Instead of making new things, Wilson gave new life to things that had already existed, thus not adding pollution to the world and reaffirming his message of “reduce, reuse, minimally consume.”
In addition to his “art recycling” and distressed by the large amount of “trash” thrown away at parties he attended, Wilson started a widespread recycling program at his college, involving other students, friends and later family.
Waste and recycling aside, Wilson became progressively interested in broader themes, those of the environment, polluting energies, climate changes. The deleterious effect on the planet of burning coal, oil and natural gas; the devastating result of oil spills on the ecosystem; and the green potential of alternative sources of energy – solar, wind and geothermal – preoccupied him and found their way into his art.
His Tree series consists of paintings that address the beauty and majesty of trees, magnificent expression of nature on earth, but also vulnerable to human destruction and victim of polluting waste. Having a Ball represents a dead tree, result of urban construction/destruction. Last Stand speaks to industrial insult, nature bulldozed away, replaced by degraded earth. Oil Field, another painting from the same series, shows a destitute landscape of black oil drums, suffocating a decaying, barren, leafless tree. On the trunk of the tree are remnants of a child’s tree-house, alluding to the innocence of childhood disappearing, pushed away from its natural source and habitat. The dead branches of the tree are shown taking over the entire sky and horizon, replacing life with death, obstructing the future. Wilson meant his image as an apocalyptic landscape of the never-ending wasteful consumption. Started before the recent BP oil spill in the Gulf of Mexico, it proved prophetic in its realism and message. Wilson is now preparing a tapestry installation of prints of oil drums, one print for each day the BP spill lasted; they will be pinned up together in a large piece, ominously invading the entire display space.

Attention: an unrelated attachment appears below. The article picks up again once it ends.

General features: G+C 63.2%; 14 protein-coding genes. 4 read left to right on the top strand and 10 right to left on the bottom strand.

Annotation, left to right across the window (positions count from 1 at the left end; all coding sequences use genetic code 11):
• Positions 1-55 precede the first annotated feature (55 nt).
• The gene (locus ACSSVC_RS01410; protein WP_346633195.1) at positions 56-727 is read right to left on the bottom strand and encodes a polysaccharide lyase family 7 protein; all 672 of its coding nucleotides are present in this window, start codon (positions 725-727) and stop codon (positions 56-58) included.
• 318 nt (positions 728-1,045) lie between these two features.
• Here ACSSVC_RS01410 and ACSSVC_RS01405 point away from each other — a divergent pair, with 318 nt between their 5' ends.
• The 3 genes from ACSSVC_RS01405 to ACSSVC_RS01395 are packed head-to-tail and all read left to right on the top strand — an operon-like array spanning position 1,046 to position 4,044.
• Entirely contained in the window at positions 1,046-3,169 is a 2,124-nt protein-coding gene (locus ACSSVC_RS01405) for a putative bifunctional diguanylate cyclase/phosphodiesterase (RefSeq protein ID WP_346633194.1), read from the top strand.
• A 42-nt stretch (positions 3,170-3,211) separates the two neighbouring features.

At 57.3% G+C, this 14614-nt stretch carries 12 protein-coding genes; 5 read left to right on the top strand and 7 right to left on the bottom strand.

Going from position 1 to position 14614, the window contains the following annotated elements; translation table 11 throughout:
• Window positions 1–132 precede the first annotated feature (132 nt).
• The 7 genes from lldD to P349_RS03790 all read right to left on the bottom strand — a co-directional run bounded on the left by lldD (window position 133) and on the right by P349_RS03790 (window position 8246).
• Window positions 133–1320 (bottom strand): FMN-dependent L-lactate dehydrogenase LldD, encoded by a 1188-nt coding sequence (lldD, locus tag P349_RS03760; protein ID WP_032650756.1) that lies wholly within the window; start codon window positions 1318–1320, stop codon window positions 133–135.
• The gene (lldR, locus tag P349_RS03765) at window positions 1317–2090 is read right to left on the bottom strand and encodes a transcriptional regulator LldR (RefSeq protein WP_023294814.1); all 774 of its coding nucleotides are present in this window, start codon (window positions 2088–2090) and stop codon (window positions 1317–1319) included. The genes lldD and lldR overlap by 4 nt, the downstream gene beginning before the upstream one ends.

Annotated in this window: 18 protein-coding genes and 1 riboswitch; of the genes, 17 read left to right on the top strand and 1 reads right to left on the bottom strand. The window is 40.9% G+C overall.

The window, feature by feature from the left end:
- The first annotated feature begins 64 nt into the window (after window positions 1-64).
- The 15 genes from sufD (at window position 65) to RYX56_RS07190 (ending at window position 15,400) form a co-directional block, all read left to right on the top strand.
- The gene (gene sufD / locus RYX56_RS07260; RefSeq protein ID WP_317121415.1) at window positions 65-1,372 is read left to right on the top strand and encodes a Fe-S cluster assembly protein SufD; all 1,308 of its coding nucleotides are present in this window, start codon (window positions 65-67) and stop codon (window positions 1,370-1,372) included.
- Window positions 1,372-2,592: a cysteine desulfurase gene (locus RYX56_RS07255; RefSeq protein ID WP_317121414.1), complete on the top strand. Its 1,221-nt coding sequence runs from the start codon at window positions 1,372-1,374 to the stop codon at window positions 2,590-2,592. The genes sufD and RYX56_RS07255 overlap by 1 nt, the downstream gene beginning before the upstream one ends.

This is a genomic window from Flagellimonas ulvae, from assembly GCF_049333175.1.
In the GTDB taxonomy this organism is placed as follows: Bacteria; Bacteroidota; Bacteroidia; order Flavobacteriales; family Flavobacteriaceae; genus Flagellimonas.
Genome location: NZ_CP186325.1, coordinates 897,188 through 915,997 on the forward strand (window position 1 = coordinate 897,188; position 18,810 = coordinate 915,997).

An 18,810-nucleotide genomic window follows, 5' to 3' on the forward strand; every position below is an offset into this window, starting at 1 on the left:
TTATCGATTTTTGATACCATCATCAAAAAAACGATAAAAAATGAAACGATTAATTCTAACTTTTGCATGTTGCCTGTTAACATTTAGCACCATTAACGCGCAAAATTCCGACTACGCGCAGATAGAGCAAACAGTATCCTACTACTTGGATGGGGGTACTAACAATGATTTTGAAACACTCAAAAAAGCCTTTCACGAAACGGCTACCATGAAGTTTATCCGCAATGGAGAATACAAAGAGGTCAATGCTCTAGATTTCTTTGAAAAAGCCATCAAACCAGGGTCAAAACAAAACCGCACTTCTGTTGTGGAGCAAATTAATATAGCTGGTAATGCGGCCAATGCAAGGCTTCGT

While teaching, Wilson also engages his students to think about the various issues that concern him and the world. He does it either by discussing works of established artists who have raised consciousness through their art or by giving students assignments based on specific topics. As a mentor to the students’ ecology club and in charge of their art club, he uses both venues to integrate art with environmental awareness.
Wilson will continue to use his art as his voice for the protection of the environment. He wants to read more, learn more, connect with similarly concerned individuals, add to the debate and make a change. Coal, mountaintop removal in strip mining and, the origin and culture of food are topics he would like to explore more and address in his artworks. He feels that most social and political issues relate to the environment, are interconnected and stem from the same roots.
“Art is an important expression of who I am,” he says. “It is a continued synthesis of my experiences and beliefs, and as such carries and communicates my messages. I love the earth and want to preserve it; I want my art to shake our apathy for the degrading environment. Our backyards, deserts, oceans, have become receptacles for waste to dump, spill, and leak into our lives. It has to stop.”